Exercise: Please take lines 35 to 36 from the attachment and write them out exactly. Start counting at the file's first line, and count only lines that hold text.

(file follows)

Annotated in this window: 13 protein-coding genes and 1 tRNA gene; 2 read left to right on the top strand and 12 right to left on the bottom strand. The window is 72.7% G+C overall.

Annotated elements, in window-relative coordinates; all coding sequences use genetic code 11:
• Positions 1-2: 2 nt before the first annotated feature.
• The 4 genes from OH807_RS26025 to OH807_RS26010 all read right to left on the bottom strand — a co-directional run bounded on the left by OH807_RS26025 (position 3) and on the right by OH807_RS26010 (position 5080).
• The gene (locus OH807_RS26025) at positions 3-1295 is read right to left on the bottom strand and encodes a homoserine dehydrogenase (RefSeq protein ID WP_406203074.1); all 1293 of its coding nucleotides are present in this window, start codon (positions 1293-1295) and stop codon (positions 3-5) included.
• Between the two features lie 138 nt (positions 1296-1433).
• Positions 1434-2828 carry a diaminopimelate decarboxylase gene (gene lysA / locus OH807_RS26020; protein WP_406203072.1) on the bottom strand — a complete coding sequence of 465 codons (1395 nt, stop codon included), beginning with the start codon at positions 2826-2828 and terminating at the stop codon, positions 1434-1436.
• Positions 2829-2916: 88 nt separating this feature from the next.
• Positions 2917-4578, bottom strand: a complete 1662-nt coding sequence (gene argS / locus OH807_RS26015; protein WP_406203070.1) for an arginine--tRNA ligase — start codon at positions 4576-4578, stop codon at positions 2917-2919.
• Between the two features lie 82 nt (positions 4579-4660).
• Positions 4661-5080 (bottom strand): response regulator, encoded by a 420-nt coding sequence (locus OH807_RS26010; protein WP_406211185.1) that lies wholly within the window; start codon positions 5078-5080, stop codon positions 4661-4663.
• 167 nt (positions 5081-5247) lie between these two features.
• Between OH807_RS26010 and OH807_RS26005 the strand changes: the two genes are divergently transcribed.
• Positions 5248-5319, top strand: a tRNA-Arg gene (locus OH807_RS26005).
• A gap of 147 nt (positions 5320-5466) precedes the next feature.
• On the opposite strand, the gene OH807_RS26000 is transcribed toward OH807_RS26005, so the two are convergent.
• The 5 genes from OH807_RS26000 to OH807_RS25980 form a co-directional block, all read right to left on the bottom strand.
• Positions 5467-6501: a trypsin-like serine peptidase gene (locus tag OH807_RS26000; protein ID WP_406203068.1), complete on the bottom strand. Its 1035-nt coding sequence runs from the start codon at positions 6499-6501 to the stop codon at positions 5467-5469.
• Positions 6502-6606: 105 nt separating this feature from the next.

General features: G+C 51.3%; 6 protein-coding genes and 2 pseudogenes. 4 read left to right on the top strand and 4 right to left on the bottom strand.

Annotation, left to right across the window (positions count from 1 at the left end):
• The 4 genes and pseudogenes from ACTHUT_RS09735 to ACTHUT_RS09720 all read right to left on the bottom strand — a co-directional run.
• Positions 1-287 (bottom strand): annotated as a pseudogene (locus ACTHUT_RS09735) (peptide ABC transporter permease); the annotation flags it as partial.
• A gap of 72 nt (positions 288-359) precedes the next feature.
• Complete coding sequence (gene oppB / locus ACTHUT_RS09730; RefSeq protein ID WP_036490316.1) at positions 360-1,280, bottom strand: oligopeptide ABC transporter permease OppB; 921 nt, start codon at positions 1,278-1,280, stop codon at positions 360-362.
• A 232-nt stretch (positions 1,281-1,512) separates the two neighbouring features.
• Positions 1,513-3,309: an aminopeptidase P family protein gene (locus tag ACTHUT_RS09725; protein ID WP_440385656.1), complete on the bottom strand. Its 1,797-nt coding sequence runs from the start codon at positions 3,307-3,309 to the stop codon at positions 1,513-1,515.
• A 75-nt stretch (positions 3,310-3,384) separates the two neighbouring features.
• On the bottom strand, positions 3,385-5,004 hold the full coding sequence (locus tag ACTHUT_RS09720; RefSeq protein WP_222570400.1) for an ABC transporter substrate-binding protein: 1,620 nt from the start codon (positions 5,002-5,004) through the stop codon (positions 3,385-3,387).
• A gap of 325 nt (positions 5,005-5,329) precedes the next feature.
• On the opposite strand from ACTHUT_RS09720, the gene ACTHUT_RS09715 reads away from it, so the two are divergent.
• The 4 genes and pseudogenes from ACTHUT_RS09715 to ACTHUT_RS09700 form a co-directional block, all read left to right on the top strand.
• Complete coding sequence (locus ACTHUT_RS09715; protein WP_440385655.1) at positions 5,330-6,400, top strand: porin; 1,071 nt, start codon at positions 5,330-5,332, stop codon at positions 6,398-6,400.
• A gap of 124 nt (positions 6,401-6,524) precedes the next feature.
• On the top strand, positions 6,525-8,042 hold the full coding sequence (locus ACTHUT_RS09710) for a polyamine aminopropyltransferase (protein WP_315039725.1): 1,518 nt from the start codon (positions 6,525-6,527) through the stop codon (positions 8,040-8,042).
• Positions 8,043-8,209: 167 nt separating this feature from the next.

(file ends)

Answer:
• On the top strand, positions 6,525-8,042 hold the full coding sequence (locus ACTHUT_RS09710) for a polyamine aminopropyltransferase (protein WP_315039725.1): 1,518 nt from the start codon (positions 6,525-6,527) through the stop codon (positions 8,040-8,042).
• Positions 8,043-8,209: 167 nt separating this feature from the next.